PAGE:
“They are on the road five days a week, eating 10 meals a week, usually by themselves. So it is not particularly compatible with family life – hence it is a male-oriented job; we have only six or seven female inspectors. But we have virtually no turnover of inspectors.
“We employ locals wherever we are around the world. So we would employ Emiratis here if we come to Dubai, as we need local knowledge and understanding.”
Michelin’s inspectors understand the gravity of their role and the implications of their decisions, Ellis insists. “A star puts a restaurant on the map. It will change the chef’s life, and his customer base. Customers will be more demanding.
“A star is not awarded to the chef, but to the establishment,” Ellis reinforces. “So the phrase ‘Michelin-star chef’ is a misnomer. If a chef leaves, we’ll go back and see if the next chef can execute the same level of quality to maintain the star(s).”
A star is not a fixture, even where a highly rated chef stands the test of time. “Sometimes we have to take stars away,” says Eliis. “If our inspectors have a bad experience we’ll do a second inspection, and maybe a third or fourth to see whether that warrants the removal of a star.
“We are aware of the impact that can have on a restaurant,” adds Ellis. But more happily, sometimes inspectors will award a second or third star.
Restaurants can’t reject the inspectors’ decision. “It’s not like an Oscar, it’s an opinion – you can’t give it back,” jokes Ellis.
Equally, it shouldn’t become an obsession for chefs at the expense of good business practice. “I always say a restaurant’s main objective should be to fill itself with happy customers who want to come back; to be profitable and viable. Do that well and we will find you,” promises Ellis.
“We do our homework properly, using other guides, magazines, the internet and talk to local chefs. So we’re able to boil down all the restaurants, and then we start looking at menus. We’re looking for restaurants that stand out from all the others. It’s a long, arduous and expensive business!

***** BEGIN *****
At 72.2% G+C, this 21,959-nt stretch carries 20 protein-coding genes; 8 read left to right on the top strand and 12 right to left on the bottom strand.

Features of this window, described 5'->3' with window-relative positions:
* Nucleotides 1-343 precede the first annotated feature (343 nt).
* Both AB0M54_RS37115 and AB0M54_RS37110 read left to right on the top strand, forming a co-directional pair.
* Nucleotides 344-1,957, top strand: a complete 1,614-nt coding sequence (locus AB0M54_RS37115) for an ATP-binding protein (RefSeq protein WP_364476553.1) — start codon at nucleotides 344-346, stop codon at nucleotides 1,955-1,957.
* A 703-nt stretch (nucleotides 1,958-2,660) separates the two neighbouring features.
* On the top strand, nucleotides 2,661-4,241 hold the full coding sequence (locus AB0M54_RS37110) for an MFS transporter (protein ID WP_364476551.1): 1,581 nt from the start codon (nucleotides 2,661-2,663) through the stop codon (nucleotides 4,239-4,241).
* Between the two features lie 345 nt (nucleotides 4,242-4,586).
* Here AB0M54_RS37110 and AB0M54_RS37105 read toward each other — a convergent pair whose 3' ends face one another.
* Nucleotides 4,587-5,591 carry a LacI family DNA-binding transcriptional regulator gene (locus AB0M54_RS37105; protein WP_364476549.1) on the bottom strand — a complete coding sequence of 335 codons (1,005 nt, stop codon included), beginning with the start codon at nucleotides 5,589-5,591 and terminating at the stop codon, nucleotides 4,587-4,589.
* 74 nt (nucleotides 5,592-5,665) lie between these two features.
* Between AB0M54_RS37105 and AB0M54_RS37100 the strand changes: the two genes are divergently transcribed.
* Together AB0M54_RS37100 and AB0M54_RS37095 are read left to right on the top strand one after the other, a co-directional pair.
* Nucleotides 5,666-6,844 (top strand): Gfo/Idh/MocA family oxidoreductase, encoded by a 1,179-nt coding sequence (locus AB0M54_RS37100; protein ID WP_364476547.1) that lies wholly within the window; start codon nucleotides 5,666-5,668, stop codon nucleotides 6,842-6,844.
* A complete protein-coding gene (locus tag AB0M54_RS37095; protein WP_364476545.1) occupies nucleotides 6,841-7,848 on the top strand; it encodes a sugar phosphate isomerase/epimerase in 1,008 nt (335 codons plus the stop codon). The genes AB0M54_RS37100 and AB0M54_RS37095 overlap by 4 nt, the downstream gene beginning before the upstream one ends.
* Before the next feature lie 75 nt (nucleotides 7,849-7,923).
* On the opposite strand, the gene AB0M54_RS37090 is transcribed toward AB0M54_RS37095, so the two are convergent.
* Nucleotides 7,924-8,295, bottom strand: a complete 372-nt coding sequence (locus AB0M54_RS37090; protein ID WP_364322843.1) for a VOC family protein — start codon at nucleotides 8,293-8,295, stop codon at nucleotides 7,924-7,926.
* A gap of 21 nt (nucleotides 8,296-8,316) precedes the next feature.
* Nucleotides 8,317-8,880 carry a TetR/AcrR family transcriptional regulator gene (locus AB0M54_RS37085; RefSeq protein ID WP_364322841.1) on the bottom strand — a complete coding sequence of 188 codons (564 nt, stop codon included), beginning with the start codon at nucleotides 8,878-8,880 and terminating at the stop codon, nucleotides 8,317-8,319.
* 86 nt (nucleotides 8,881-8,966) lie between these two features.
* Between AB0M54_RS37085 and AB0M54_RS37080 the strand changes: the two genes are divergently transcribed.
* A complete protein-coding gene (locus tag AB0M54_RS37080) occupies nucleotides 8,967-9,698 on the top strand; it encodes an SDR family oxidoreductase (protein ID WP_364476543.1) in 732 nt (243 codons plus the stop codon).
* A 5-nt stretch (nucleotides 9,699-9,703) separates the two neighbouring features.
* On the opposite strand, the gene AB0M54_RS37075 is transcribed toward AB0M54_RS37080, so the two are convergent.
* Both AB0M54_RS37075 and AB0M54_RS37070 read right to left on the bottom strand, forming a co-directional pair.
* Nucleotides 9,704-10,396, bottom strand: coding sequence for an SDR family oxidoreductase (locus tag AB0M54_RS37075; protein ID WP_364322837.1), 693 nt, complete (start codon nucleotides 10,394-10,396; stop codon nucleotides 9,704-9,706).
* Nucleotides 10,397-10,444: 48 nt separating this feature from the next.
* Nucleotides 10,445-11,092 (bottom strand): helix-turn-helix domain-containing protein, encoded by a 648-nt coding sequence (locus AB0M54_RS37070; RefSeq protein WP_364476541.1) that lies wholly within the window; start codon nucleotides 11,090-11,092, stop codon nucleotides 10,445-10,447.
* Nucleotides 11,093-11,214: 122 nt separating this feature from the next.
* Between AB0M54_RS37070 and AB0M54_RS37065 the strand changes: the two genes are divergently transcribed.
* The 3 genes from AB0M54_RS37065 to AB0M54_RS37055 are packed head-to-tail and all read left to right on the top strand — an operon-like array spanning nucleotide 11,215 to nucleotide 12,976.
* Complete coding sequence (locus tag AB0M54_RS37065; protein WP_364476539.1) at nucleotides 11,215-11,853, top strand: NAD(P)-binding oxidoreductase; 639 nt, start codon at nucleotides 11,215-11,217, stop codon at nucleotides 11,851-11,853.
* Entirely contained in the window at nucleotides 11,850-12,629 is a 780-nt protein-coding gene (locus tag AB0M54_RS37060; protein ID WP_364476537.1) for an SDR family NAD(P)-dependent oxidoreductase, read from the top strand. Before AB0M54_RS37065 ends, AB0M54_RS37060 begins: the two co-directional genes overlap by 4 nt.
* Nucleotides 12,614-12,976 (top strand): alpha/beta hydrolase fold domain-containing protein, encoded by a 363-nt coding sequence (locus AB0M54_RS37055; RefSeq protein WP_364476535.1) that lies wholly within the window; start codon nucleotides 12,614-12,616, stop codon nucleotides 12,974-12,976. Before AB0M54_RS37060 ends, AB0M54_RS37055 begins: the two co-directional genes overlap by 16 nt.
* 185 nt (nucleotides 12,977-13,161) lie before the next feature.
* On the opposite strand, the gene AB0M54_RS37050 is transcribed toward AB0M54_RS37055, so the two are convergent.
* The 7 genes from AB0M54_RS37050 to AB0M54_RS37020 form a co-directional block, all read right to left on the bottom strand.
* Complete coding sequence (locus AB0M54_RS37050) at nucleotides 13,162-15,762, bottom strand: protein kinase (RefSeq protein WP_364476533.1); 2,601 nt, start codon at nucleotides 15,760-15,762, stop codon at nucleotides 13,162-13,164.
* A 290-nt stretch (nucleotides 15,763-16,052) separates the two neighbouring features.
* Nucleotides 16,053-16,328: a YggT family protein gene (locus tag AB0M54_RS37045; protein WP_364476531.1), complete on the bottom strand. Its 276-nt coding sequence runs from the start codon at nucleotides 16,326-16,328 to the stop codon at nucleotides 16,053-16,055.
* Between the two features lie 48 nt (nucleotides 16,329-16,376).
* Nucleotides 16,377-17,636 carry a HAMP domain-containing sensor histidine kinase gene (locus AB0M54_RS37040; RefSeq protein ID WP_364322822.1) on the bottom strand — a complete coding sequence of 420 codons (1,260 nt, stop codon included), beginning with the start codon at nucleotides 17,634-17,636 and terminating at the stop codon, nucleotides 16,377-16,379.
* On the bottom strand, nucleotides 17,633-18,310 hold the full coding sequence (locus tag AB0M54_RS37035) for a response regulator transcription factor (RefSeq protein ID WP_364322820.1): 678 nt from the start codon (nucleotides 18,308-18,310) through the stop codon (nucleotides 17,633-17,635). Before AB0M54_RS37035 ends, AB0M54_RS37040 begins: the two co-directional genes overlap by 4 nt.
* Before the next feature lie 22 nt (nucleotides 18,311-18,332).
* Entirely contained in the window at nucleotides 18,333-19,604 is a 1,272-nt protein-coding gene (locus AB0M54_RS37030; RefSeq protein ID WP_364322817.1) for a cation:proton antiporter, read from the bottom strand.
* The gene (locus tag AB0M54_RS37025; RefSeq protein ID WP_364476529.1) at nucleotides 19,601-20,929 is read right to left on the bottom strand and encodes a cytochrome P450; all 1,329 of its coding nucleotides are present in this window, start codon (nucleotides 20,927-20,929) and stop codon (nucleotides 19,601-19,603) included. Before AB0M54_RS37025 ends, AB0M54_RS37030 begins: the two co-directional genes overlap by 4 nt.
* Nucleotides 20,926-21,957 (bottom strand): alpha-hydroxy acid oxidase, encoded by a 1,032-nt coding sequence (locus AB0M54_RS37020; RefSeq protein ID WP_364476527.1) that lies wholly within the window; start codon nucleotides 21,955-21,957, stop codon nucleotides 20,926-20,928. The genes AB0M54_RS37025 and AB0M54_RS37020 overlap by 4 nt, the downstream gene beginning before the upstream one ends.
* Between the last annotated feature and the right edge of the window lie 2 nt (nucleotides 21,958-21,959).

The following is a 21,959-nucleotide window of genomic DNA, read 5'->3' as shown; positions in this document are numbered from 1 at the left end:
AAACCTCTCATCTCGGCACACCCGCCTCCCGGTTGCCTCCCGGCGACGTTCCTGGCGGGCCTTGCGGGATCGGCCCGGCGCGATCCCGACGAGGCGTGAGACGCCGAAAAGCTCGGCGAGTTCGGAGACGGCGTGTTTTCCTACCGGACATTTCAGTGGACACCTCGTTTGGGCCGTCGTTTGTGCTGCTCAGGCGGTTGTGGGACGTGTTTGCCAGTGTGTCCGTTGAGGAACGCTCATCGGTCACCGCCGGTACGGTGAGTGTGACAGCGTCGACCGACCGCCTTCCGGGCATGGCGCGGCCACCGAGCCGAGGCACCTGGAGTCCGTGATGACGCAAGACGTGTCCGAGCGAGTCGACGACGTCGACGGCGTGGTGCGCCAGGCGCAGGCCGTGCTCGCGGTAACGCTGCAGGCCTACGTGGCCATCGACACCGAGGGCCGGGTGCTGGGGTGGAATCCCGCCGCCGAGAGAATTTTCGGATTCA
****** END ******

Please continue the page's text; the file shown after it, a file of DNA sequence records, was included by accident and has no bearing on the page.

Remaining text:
And we don’t get it right first time every time,” Ellis concedes. “But we do the best we can.”
The list of starred restaurants is always – if you’ll forgive the pun – a moving feast. There are currently nearly 19,405 restaurants in the Michelin Guides (which will increase soon with the publication of the latest Sao Paolo/Rio guide), and 2,704 - less than 15% of them - have stars.
At the time of writing there are 109 three-star restaurants, 407 two-star restaurants and 2,118 one-star restaurants.
And just maybe – in 2017 – a small cadre of restaurants in Dubai will add to those numbers.
Stars in Dubai
Find out which chefs with restaurants in Dubai, have been awarded Michelin stars for their restaurants elsewhere in the world
• Tom Aikens: Pots, Pans & Boards, JBR, Dubai
• Yannick Alleno: STAY by Yannick Alleno, One&Only The Palm Dubai; 101 Dining Lounge and Bar, One&Only The Palm Dubai
• Jason Atherton: Marina Social, InterContinental Dubai Marina
• Heinz Beck: Social by Heinz Beck, Waldorf Astoria Dubai Palm Jumeirah; Eataly by Heinz Beck, Galleria Mall
• Vineet Bhatia: Indego by Vineet, Grosvenor House Dubai; Ashiana by Vineet, Sheraton Dubai Creek Hotel & Towers, Dubai
• Pierre Gagnaire: Reflets par Pierre Gagnaire, Intercontinental Dubai Festival City; Choix Patisserie and Restaurant par Pierre Gagnaire, Intercontinental Dubai Festival City
• Vikas Khanna: Junoon, Shangri-La Hotel, Dubai
• Giorgio Locatelli: Ronda Locatelli , Atlantis The Palm, Dubai
• Atul Kochhar: Rang Mahal by Atul Kochhar, JW Marriott Marquis Hotel, Dubai
• Nobuyuki 'Nobu' Matsuhisa: Nobu, Atlantis the Palm, Dubai
• Wolfgang Puck: CUT by Wolfgang Puck at The Address Downtown Dubai
• Gordon Ramsey: Bread Street Kitchen, Atlantis The Palm, Dubai
• Gary Rhodes: Rhodes Twenty10, Le Royal Méridien Beach Resort & Spa, Dubai; Rhodes W1, Grosvenor House Dubai
• Jean-Georges Vongerichten: JG Dining Room & JG Kitchen, Four Seasons Resort at Jumeirah Beach, Dubai
• Marco Pierre White: Wheeler’s of St James, DIFC, Dubai
Stars around the UAE and GCC
• Sergi Arola: P&C by Sergi Arola, Shangri-La Hotel, Abu Dhabi
• Vineet Bhatia: Maharaja by Vineet, Mövenpick Hotel Al Khobar, Saudi Arabia; Maharaja East by Vineet, Riyadh, Saudi Arabia; Rasoi by Vineet, Gulf Hotel, Bahrain; Saffron Lounge by Vineet, Katara Village, Doha
• Pierre Gagnaire: Acacia by Pierre Gagnaire, Movenpick Hotel Riyadh, Saudi Arabia
• Nobuyuki 'Nobu' Matsuhisa: Nobu, Four Season Doha, Qatar
• Wolfgang Puck: CUT by Wolfgang Puck at Four Seasons Hotel Bahrain Bay
• Gordon Ramsay: Opal by Gordon Ramsay, The St. Regis Doha, Qatar
• Marco Pierre White: Marco Pierre White Steakhouse & Grill, Fairmont Bab Al Bahr, Abu Dhabi